So does mole poblano pollo, featuring juicy shreds of chicken thigh tossed in a rich dark mole sauce that, according to our server, is made in house with 28 different nuts, seeds and spices. The mole sauce (sans chicken) makes another appearance in a shareable starter of Mexican fries, where it joins chopped scallions and cilantro, crumbled queso fresco, and a shower of sesame seeds atop a pile of crisp skin-on fries.
The chicken – any of the taco proteins, for that matter – is also available on a towering stack of three tostadas. Or on a torta, where it’s generously piled into an authentic bolillo roll with a cornucopia of fixings including refried beans, queso Oaxaca, avocado, chipotle and jalapeño.
The tostada and torta account for half of the short list of quasi-entree options under the heading of Specialties, where you’ll also find chilaquiles and posole. Virgil’s posole substitutes chicken for the traditional pork, but the flavor is delightfully on point. My only quibble with the dish the night I ordered it was the skimpiness of the hominy that’s a defining ingredient in traditional renditions of the stew.
I’m inclined to chalk up that miscue, along with an order of burned corn cakes that should never have left the kitchen, to an off night for a new chef still getting familiar with the menu. Both dishes were served the same evening, less than a month after Chris Malito had taken over. Given that Malito has previously worked at Stanbury and Mandolin, I’d be surprised if the ship doesn’t right itself quickly.
Owner Jon Seelbinder’s track record is also reassuring. With properties including Linus & Pepper’s next door and Level Up Kitchen & Barcadium upstairs, as well as The Architect Bar and the recently opened Little City Brewing & Provisions Co., Seelbinder has quickly earned a reputation as one of downtown Raleigh’s most successful restaurateurs. Look closely at that grass-green “tapestry” on the wall at Virgil’s, and you’ll see that the tiles depict a character from the classic arcade game Space Invaders – a subtle nod to Level Up.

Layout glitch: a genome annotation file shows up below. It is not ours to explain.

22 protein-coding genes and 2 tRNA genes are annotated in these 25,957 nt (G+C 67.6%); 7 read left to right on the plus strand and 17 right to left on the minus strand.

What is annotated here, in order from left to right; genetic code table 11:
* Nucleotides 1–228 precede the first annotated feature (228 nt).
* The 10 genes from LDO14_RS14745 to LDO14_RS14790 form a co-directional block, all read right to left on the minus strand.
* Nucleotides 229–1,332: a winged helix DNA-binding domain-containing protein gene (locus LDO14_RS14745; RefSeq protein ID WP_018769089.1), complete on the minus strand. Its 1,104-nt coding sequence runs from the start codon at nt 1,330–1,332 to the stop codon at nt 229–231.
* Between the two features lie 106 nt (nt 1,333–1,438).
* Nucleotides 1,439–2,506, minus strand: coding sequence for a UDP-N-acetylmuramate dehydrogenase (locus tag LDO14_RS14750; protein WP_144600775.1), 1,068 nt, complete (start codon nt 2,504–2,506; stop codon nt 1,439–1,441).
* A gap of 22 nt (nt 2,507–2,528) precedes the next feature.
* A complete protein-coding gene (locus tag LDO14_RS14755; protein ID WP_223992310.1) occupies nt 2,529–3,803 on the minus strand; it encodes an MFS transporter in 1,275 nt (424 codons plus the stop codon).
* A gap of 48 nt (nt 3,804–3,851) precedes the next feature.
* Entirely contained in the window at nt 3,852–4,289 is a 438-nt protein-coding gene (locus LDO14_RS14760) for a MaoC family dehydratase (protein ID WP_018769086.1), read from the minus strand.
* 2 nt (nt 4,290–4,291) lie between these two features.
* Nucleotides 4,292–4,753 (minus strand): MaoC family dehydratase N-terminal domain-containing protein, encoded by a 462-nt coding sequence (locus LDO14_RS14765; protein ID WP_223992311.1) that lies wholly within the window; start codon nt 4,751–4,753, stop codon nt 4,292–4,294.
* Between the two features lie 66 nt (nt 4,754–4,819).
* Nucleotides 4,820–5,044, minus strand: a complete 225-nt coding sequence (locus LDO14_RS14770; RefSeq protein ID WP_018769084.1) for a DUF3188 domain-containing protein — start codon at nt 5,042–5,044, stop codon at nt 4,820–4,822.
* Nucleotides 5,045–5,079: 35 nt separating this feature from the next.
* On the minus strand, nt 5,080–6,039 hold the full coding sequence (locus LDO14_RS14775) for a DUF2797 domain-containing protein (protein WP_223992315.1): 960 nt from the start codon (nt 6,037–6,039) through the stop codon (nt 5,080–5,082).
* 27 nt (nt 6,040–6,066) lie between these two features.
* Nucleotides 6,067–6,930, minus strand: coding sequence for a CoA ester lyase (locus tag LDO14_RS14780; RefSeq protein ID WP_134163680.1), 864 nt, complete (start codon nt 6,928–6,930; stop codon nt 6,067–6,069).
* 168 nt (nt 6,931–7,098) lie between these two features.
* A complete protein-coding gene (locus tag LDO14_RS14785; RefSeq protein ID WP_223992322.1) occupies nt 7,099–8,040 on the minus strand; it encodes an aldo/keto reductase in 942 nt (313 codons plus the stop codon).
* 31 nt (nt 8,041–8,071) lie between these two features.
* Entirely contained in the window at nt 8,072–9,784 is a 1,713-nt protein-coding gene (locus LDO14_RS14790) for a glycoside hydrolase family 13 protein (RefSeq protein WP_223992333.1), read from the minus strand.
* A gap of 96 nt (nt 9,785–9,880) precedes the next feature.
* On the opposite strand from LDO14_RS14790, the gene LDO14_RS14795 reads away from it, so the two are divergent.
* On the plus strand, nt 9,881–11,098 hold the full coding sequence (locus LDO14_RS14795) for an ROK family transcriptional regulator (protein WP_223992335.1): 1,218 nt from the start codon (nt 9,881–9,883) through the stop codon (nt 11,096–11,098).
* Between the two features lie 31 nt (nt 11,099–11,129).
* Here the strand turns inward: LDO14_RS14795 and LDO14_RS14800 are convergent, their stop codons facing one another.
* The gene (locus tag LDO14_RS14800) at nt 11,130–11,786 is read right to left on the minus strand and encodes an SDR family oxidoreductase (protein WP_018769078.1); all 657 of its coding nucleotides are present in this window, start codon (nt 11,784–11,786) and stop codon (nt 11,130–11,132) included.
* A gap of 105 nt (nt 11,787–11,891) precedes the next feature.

And who, you might ask, is Virgil? Turns out he was a kindergarten classmate who taught a five-year-old Jon Seelbinder how to “shoot the bird” – hence the restaurant’s sassy motto. Virgil neglected to explain the meaning of the gesture to his buddy, though, so when little Jon went home he tried it out on his mom – who, let’s just say, did not approve.
As origin stories go, that’s about as offbeat as they come. But, as you’re sitting at the bar, the pope smiling at you from a prayer candle as you sip a house margarita in a mason jar (the drink is called the No. 126 because that’s the address of the “house,” get it?), it all makes perfect sense.
126 S. Salisbury St., Raleigh; 919-833-3866
Atmosphere: offbeat, with a Mexican accent
Noise level: moderate
Service: generally attentive and knowledgeable
Recommended: chicharrones, queso, carnitas taco, butternut squash taco, tostadas, posole
Open: Lunch and dinner daily
Other: full bar; accommodates children; good vegetarian selection; parking on street and two nearby parking decks.
The N&O’s critic dines anonymously; the newspaper pays for all meals. We rank restaurants in five categories: ☆☆☆☆☆ Extraordinary ☆☆☆☆ Excellent. ☆☆☆ Above average. ☆☆Average. ☆ Fair.
The dollar signs defined: $ Entrees average less than $10. $$ Entrees $11 to $16. $$$ Entrees $17 to $25. $$$$ Entrees more than $25.